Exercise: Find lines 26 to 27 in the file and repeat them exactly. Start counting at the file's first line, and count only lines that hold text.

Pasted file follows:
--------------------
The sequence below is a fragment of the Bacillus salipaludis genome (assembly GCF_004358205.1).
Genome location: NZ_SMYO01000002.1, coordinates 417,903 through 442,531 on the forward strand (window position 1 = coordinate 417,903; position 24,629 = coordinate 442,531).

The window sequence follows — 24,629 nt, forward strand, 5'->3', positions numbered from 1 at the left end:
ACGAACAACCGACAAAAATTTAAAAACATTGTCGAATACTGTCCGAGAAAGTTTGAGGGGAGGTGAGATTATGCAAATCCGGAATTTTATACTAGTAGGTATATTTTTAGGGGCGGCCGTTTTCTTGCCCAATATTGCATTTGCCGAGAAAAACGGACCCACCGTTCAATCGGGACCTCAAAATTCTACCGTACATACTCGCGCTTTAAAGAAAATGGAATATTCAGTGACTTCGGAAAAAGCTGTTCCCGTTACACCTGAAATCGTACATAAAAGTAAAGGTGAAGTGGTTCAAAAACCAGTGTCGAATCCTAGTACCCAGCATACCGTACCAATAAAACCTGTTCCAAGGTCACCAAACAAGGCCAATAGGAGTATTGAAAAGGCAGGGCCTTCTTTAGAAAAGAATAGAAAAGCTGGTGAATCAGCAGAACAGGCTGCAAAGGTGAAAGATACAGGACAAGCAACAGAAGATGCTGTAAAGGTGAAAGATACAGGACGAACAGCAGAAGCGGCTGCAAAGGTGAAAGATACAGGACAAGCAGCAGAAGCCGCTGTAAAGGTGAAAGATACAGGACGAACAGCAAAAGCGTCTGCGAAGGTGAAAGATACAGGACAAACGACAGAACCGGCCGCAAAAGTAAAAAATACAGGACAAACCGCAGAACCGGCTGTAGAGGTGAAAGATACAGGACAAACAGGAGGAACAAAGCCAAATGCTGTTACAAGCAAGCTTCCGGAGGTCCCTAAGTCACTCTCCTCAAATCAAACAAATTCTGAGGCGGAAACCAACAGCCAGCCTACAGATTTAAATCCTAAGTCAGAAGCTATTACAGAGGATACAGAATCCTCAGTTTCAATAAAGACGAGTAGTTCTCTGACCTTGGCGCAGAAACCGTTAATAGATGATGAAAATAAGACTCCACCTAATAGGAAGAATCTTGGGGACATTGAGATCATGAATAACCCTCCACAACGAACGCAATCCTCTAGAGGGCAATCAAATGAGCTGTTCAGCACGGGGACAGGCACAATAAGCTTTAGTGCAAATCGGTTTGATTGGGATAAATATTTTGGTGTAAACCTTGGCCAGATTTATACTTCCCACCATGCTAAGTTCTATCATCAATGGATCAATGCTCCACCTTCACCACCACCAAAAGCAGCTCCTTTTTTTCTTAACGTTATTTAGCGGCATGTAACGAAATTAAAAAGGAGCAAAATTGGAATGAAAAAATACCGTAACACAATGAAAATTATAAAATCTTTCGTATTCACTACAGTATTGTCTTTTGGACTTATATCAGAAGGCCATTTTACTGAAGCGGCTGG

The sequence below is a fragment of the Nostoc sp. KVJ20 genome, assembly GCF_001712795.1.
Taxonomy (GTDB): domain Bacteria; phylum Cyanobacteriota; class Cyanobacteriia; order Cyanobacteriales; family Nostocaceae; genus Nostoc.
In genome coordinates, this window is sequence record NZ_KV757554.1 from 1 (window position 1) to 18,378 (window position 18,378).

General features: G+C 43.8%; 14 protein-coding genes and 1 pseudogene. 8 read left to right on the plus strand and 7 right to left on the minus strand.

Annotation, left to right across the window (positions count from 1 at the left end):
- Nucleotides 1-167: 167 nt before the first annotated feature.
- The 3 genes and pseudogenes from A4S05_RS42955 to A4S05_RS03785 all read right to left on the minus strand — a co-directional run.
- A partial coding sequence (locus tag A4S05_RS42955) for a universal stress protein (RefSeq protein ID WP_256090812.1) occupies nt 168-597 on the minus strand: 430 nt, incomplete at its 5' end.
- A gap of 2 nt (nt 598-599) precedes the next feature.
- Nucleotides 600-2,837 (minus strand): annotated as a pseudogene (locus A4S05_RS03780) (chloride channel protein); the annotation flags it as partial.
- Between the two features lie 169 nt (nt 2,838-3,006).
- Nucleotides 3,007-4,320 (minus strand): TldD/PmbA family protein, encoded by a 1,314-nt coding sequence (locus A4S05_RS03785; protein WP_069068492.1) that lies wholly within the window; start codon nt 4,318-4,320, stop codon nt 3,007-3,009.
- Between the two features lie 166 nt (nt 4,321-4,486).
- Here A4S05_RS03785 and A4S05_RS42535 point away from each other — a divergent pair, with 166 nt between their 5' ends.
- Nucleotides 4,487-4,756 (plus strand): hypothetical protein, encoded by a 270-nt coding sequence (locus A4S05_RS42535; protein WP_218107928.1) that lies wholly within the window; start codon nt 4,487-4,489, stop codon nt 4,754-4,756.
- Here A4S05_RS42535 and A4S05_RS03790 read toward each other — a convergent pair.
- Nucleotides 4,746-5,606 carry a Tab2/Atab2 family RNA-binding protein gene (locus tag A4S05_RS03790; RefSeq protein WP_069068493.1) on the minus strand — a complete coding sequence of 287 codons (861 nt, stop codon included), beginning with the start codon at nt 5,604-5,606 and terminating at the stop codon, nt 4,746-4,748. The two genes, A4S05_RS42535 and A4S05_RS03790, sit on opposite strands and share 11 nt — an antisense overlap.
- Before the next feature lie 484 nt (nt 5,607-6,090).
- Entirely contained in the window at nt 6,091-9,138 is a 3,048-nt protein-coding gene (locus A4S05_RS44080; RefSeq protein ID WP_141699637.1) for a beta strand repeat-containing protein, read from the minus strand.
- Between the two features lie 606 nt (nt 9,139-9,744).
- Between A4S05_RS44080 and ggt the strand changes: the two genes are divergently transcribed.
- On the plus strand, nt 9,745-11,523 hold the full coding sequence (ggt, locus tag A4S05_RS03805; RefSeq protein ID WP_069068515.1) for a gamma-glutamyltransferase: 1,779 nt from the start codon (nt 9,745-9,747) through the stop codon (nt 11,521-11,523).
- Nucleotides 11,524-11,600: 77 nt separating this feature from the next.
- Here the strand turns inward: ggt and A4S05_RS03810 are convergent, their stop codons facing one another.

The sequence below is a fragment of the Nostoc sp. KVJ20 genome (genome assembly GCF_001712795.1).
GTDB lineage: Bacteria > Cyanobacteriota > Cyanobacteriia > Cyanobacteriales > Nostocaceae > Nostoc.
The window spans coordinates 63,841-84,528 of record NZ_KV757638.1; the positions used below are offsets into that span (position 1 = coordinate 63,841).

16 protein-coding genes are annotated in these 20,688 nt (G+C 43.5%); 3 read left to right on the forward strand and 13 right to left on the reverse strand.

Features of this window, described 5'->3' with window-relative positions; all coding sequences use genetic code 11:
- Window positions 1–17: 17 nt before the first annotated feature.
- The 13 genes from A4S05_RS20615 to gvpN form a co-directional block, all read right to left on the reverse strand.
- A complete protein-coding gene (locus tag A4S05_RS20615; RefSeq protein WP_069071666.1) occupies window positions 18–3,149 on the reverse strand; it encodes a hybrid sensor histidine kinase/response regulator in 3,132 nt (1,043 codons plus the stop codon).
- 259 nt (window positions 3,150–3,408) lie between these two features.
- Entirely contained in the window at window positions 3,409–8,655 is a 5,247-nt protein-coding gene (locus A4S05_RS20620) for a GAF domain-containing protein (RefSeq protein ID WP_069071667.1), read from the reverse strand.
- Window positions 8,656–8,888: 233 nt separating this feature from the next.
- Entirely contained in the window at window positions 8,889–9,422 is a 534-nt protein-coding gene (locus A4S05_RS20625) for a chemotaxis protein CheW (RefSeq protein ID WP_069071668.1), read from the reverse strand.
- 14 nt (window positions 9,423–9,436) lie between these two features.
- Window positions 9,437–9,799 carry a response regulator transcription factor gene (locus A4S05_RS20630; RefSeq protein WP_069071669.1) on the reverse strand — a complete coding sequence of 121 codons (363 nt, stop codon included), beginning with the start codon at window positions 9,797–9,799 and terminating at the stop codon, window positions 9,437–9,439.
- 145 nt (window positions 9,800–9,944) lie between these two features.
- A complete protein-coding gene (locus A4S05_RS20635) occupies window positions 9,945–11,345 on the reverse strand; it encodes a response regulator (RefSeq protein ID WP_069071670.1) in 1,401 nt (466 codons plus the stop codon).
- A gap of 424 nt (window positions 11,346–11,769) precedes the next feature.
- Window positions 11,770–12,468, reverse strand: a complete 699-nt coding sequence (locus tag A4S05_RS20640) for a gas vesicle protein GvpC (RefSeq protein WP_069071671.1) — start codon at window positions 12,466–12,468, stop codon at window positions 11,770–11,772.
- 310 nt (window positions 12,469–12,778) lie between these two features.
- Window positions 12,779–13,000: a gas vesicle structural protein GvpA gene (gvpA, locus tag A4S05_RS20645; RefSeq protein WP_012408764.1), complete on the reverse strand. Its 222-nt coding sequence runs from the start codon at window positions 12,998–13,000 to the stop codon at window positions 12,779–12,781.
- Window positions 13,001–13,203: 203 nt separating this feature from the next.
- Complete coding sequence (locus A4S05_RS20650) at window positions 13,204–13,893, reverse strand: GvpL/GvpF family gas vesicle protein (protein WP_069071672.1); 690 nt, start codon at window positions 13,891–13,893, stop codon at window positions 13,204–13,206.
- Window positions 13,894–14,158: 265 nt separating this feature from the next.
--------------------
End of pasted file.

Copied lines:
- On the plus strand, nt 9,745-11,523 hold the full coding sequence (ggt, locus tag A4S05_RS03805; RefSeq protein ID WP_069068515.1) for a gamma-glutamyltransferase: 1,779 nt from the start codon (nt 9,745-9,747) through the stop codon (nt 11,521-11,523).
- Nucleotides 11,524-11,600: 77 nt separating this feature from the next.